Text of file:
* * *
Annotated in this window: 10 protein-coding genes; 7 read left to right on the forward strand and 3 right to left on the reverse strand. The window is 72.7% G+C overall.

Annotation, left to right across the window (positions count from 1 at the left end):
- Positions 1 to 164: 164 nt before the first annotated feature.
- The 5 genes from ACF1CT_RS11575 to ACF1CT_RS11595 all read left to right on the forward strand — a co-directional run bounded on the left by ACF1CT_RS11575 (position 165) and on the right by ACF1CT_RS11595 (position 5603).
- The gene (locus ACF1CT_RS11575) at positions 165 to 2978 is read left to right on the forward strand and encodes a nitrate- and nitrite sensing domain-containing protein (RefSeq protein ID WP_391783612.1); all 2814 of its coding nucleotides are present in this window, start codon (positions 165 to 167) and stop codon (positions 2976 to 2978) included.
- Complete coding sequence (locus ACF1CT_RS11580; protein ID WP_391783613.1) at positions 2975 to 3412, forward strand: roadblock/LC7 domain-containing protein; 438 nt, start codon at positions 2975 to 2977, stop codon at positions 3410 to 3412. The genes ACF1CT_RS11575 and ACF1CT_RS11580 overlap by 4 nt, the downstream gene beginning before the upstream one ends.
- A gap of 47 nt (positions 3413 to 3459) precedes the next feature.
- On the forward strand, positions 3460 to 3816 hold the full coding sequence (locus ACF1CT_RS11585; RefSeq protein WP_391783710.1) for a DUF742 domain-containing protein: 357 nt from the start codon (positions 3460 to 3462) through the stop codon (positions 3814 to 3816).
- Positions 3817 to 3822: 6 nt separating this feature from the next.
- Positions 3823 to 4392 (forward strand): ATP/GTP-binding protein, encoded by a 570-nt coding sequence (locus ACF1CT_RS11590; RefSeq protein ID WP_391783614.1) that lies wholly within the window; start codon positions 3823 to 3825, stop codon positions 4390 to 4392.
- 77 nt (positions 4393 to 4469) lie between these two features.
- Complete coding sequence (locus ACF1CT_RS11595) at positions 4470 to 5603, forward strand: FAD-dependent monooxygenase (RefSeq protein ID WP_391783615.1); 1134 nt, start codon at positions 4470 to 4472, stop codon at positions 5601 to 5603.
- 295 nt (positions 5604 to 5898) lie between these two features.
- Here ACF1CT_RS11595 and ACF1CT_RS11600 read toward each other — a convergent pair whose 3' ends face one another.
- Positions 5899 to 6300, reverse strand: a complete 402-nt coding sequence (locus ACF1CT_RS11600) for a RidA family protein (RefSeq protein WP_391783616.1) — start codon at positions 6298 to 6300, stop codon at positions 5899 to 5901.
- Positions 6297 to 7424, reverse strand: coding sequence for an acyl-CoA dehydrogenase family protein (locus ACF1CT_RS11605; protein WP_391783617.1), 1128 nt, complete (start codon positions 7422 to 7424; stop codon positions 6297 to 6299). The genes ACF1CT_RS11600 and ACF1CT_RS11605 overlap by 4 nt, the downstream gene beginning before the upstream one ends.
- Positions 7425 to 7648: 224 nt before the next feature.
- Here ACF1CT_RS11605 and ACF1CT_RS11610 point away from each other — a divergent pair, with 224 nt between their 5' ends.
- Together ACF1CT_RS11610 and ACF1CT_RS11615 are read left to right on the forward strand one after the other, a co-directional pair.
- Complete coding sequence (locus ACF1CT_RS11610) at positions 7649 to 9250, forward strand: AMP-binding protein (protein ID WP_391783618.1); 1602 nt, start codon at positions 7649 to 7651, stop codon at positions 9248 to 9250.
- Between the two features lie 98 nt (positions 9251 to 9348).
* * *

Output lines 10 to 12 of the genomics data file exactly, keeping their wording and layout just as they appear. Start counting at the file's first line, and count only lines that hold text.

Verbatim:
- Positions 3823 to 4392 (forward strand): ATP/GTP-binding protein, encoded by a 570-nt coding sequence (locus ACF1CT_RS11590; RefSeq protein ID WP_391783614.1) that lies wholly within the window; start codon positions 3823 to 3825, stop codon positions 4390 to 4392.
- 77 nt (positions 4393 to 4469) lie between these two features.
- Complete coding sequence (locus ACF1CT_RS11595) at positions 4470 to 5603, forward strand: FAD-dependent monooxygenase (RefSeq protein ID WP_391783615.1); 1134 nt, start codon at positions 4470 to 4472, stop codon at positions 5601 to 5603.